However, just as with any other design skill, becoming faster and better at creating infographics is as simple as researching and practicing. And, of course, it doesn’t hurt to have a little fun along the way. So, here for both your entertainment and education are 10 humorous infographics that are quite beautifully designed. Some are thigh-smacking hilarious, a few clever, and others a little odd in a funny way. Take a look, enjoy, and be sure to let us know which of these are your favorite.

Thirteen Reasons Why Your Brain Craves Infographics

This incredible web-based infographic designed by NeoMam Studios presents reasons why infographics are so popular in a brilliant paralax scrolling effect. The team designed the entire infographic using HTML5 and CSS3, and while more informational than humorous, it still includes some funny illustrations that will produce at least a giggle in most viewers.

How to Survive a Zombie Apocalypse

The following hilarious infographic was designed by GoalZero. It gives “real” advice for how to prepare for a zombie end-of-the-world attack and does so with stunning graphics and an easy-to-follow layout.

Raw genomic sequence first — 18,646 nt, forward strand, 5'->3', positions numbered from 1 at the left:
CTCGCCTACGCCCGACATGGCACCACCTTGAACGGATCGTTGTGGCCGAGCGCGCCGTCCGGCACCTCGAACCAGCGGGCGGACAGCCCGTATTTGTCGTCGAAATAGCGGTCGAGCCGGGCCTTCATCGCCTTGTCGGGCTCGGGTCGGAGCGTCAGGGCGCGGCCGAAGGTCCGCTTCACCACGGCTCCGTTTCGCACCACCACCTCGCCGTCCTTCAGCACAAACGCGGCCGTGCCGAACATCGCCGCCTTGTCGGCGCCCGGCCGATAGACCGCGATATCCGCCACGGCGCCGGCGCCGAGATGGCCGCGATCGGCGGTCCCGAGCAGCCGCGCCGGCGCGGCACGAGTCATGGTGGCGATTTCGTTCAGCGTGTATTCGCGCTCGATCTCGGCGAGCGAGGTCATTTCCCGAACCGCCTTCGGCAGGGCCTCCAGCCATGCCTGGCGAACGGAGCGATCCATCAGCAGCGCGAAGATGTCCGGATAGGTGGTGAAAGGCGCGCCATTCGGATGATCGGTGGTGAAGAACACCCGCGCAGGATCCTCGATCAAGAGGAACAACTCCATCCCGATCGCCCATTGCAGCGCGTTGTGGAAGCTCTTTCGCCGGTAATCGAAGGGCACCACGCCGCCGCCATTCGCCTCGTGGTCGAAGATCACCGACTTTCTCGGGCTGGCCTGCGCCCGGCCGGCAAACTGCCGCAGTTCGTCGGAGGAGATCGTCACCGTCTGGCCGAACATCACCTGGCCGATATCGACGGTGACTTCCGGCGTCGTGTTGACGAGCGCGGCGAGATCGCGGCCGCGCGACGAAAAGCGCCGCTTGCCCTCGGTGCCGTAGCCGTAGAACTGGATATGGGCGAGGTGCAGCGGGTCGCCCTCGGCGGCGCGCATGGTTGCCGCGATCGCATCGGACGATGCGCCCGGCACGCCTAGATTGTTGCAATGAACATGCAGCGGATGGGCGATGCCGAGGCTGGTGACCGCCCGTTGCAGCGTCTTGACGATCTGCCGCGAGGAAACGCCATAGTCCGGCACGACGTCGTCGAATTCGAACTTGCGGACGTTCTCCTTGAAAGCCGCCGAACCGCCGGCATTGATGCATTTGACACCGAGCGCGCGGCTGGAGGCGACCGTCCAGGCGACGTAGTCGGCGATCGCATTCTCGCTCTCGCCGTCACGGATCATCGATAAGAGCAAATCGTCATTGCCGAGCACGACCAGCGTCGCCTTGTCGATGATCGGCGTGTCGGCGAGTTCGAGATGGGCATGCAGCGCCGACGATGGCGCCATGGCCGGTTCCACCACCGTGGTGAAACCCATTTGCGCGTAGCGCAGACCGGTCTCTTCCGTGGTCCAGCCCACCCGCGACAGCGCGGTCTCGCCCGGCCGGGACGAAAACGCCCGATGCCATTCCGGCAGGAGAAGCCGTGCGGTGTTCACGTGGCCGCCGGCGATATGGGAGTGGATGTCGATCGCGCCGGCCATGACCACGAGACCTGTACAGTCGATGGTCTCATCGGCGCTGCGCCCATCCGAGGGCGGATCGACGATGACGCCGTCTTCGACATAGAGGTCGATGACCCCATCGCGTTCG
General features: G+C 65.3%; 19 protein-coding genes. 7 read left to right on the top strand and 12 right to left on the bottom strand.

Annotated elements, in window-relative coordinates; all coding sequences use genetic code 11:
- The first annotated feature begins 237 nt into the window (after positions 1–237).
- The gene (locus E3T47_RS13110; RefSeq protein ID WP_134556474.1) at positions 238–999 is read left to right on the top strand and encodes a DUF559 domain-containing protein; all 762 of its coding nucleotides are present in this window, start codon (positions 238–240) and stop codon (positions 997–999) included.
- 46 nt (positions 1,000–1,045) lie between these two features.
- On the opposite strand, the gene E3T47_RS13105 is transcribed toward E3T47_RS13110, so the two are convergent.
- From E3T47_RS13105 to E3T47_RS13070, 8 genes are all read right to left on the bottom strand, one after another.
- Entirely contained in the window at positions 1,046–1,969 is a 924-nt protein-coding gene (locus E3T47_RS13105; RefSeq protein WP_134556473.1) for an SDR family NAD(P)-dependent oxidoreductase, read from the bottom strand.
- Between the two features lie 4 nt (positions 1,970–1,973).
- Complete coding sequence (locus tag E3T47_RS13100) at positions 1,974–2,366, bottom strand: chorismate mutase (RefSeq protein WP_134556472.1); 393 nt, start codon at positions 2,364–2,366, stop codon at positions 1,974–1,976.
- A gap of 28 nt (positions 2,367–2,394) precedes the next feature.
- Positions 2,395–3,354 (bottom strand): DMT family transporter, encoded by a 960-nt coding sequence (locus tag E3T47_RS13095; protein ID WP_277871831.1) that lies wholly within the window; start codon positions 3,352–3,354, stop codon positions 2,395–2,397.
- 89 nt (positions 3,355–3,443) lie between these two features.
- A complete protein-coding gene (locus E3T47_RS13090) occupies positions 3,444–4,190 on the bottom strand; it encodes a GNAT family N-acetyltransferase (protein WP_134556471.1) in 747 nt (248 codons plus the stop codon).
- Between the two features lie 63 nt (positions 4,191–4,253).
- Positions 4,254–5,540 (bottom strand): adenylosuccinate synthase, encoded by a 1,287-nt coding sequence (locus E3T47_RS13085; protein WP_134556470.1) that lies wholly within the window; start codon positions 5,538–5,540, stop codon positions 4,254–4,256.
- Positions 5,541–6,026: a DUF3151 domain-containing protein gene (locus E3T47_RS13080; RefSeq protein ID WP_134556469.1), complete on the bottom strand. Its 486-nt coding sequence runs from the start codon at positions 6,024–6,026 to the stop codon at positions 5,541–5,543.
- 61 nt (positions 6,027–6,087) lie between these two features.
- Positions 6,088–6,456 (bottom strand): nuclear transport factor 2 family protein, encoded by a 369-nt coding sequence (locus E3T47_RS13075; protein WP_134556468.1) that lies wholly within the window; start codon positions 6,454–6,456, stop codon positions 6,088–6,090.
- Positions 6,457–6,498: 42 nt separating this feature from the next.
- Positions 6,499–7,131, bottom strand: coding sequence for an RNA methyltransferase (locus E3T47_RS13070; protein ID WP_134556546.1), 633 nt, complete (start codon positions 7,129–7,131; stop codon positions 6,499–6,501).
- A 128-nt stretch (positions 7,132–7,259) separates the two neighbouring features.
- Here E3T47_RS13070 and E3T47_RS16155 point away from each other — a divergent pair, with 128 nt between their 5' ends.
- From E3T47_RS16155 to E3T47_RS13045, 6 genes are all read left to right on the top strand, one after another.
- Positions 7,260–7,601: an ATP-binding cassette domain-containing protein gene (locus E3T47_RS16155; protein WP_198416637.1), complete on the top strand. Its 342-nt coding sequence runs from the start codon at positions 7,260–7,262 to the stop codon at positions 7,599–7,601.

how to survive a zombie apocalypse
Find more great infographics on NerdGraph Infographics

How to Kill Time

Created by ColumnFive, this infographic gives a fresh spin on advice for time-management by illustrating what not to do. The retro design fits perfectly with the tone of the infographic.

Killing-Time-How-To-Destroy-Your-Productivity-Infographic

The Hangover Helper

Most of us have gone through/ will go through/ are going through phases of drinking too much alcohol. Here’s a witty infographic to help anyone curb the effects of drinking the next day, and it also gives some very insightful facts that may provide enough incentive to get beyond an excessive drinking phase much more quickly.

What Women Want…Dating Secrets Revealed

A revealing yet funny infographic from NowSourcing, this one outlines what type of guy most women search for based on their online dating profiles. The illustrations are amazing, and the layout lends to a witty tone.

24 Things You Didn’t Know About Beer

The colors and illustrations in this humorous infographic sponsored by WearYourBeer.com contribute to the lighthearted tone. Lots of fun facts that most people probably never knew about beer make for an entertaining read.

24 Things You Didn